It’s hard to dig up a new angle on Santa’s cast of helpers, but the Coal Man is a nugget of originality.

THE CHRISTMAS COAL MAN

A new helper for Santa is introduced as an elderly, elfin man who provides the lumps of coal for the stockings of naughty boys and girls.

Each year the Coal Man searches through his coal mine with the help of his pet canary and his hardworking mule, gathering enough coal to sell to Santa for Christmas deliveries. The Coal Man wants to retire to a tropical island with his pets, but he can’t afford to quit working. This year, when they deliver their annual load to the North Pole, Santa announces that he will stop giving out lumps of coal, as the negative disciplinary tactic isn’t working. Instead, Santa wants to try a special positive reward for the well-behaved children. The depressed Coal Man is sent away with one bag of coal as a souvenir, but when he slips on the ice, the lumps of coal spill out into the snow, mysteriously transformed into huge diamonds. The Coal Man retires to his island, working for Santa painting shells to tuck in the stockings of “the best good boys and girls.” Humorous illustrations, a large trim size, and double-page–spread format make this a good choice for reading aloud to a group. The full-bleed artwork uses a dark palette of purples and blues, with vibrant flashes from Christmas lights, firelight, and the northern lights illuminating the Coal Man’s exciting discovery of his Christmas gift from Santa.

It’s hard to dig up a new angle on Santa’s cast of helpers, but the Coal Man is a nugget of originality. (Picture book. 4-7) 

Pub Date: Sept. 1, 2015

ISBN: 978-1-4677-1607-9

Page Count: 32

Publisher: Carolrhoda

Review Posted Online: Aug. 12, 2015

Kirkus Reviews Issue: Sept. 1, 2015

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As ephemeral as a valentine.

LOVE FROM THE CRAYONS

Daywalt and Jeffers’ wandering crayons explore love.

Each double-page spread offers readers a vision of one of the anthropomorphic crayons on the left along with the statement “Love is [color].” The word love is represented by a small heart in the appropriate color. Opposite, childlike crayon drawings explain how that color represents love. So, readers learn, “love is green. / Because love is helpful.” The accompanying crayon drawing depicts two alligators, one holding a recycling bin and the other tossing a plastic cup into it, offering readers two ways of understanding green. Some statements are thought-provoking: “Love is white. / Because sometimes love is hard to see,” reaches beyond the immediate image of a cat’s yellow eyes, pink nose, and black mouth and whiskers, its white face and body indistinguishable from the paper it’s drawn on, to prompt real questions. “Love is brown. / Because sometimes love stinks,” on the other hand, depicted by a brown bear standing next to a brown, squiggly turd, may provoke giggles but is fundamentally a cheap laugh. Some of the color assignments have a distinctly arbitrary feel: Why is purple associated with the imagination and pink with silliness? Fans of The Day the Crayons Quit (2013) hoping for more clever, metaliterary fun will be disappointed by this rather syrupy read.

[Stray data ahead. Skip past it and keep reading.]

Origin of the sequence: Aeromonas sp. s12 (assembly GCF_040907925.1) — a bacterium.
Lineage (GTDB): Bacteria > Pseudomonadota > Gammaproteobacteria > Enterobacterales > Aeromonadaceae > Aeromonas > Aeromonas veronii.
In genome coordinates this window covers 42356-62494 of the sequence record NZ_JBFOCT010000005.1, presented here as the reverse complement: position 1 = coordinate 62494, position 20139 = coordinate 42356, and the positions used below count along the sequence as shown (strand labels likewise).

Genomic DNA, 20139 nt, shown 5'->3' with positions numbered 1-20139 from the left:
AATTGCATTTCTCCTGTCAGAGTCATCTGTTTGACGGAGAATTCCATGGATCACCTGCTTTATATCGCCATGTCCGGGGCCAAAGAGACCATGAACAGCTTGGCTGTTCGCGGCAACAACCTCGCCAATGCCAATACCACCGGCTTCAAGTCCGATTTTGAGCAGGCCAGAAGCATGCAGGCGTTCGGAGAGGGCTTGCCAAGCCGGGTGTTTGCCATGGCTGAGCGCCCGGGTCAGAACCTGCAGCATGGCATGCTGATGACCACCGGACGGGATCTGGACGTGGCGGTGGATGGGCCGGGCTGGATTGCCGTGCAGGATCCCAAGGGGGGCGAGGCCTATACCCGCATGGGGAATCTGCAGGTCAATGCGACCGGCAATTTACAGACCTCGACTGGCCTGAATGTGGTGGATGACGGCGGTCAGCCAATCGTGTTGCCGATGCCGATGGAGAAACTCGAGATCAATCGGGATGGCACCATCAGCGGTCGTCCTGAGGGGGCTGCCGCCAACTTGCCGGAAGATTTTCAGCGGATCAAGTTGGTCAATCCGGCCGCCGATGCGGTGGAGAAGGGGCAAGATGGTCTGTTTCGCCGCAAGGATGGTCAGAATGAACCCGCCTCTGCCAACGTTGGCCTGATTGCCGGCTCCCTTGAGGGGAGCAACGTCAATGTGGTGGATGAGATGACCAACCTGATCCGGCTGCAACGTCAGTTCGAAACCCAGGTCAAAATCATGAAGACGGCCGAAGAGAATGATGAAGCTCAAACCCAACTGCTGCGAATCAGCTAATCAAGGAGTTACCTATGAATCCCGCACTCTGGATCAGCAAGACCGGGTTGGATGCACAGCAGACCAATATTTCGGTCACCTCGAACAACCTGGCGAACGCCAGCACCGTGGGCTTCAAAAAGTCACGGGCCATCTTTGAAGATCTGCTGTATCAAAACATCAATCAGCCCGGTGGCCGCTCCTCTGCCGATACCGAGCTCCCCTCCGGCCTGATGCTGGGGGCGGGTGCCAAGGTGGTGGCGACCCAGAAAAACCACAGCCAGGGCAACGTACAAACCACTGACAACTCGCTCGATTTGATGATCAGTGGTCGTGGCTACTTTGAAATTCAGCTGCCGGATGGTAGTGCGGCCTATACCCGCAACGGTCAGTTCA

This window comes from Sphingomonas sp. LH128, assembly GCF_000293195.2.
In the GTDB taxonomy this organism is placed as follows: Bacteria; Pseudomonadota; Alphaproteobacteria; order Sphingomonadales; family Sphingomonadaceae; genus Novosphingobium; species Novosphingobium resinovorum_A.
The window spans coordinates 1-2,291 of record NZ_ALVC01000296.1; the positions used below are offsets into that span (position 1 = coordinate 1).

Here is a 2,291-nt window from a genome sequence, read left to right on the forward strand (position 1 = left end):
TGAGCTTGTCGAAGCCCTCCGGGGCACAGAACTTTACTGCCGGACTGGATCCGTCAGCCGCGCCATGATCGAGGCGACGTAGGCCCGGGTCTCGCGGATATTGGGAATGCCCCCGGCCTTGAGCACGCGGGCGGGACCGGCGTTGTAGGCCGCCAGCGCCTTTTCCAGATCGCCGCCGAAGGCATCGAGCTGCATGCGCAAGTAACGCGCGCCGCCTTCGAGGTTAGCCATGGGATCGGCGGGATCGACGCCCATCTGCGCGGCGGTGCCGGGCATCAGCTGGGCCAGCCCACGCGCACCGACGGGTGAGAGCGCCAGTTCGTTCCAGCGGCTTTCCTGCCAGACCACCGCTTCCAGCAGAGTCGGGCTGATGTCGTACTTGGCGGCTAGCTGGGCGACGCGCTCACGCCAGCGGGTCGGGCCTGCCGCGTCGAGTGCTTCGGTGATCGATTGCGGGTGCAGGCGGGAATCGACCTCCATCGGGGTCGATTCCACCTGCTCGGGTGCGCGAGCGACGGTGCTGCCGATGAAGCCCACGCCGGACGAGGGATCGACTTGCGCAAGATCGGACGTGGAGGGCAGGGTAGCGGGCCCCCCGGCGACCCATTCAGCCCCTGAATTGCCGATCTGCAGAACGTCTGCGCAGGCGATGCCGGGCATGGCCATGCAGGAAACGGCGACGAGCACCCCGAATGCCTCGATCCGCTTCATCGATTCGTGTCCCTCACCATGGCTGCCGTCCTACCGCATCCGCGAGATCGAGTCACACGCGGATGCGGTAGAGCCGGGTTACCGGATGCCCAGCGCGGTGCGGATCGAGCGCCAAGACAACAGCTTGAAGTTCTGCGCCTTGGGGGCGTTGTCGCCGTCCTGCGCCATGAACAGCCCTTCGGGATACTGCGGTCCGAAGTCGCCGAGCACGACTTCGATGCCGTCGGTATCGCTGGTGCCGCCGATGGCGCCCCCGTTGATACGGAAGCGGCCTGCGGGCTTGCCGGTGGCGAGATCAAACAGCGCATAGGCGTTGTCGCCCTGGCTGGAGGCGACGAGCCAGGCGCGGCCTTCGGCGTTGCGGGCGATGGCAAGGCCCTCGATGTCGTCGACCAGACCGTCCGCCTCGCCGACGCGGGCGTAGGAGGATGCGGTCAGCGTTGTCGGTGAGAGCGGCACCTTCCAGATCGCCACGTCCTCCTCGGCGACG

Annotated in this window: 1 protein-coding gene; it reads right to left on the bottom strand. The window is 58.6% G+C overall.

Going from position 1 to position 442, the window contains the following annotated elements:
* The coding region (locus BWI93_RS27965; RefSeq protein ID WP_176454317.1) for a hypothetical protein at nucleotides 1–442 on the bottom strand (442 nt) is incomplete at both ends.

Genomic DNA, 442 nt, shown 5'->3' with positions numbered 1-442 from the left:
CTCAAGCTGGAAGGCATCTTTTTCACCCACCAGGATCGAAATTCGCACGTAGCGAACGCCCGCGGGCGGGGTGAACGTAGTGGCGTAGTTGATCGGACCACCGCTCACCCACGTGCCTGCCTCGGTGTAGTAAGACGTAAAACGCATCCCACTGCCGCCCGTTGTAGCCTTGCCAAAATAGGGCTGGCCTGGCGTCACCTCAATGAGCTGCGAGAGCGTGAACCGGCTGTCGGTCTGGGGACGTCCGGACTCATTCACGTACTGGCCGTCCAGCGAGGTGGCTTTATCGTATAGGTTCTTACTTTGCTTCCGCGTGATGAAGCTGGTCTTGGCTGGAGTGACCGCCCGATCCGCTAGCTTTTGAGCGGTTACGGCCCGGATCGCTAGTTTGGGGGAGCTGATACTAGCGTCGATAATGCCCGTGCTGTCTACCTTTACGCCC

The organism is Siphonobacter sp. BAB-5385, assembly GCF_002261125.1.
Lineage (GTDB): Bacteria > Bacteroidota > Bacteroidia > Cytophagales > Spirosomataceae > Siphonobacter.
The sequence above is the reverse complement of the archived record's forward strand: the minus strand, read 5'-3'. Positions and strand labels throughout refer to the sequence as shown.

As ephemeral as a valentine. (Picture book. 4-6)

Pub Date: Dec. 24, 2019

ISBN: 978-1-5247-9268-8

Page Count: 32

Publisher: Penguin Workshop

Review Posted Online: Feb. 2, 2021

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Sugary uplift, shrink-wrapped for the masses.

HOW TO CATCH A LOVEOSAURUS

From the How To Catch… series

An elusive new quarry leads the How To Catch… kids on a merry chase through a natural history museum.

Taking at least a step away from the “hunters versus prey” vibe of previous entries in the popular series, the racially diverse group of young visitors dashes through various museum halls in pursuit of the eponymous dino—whose quest to “spread kindness and joy ’round the world” takes the form of a mildly tumultuous museum tour. In most of Elkerton’s overly sweet, color-saturated scenes, only portions of the Loveosaurus, who is purple and covered with pink hearts, are visible behind exhibits or lumbering off the page. But the children find small enticements left behind, from craft supplies to make cards for endangered species to pictures of smiley faces, candy heart–style personal notes (“You Rock!” “Give Hugs”), and, in the hall of medieval arms and armor, a sign urging them to “Be Honest Be Kind.” The somewhat heavy-handed lesson comes through loud and clear. “There’s a message, he wants us to think,” hints Walstead to clue in more obtuse readers…and concluding scenes of smiling people young and otherwise exchanging hugs and knuckle bumps, holding doors for a wheelchair rider, and dancing through clouds of sparkles indicate that they, at least, have gotten it. (This book was reviewed digitally.)

Sugary uplift, shrink-wrapped for the masses. (Picture book. 5-7)

Pub Date: Dec. 6, 2022

ISBN: 9781728268781

Page Count: 40

Publisher: Sourcebooks Wonderland

Review Posted Online: Jan. 18, 2023

Kirkus Reviews Issue: Feb. 15, 2023

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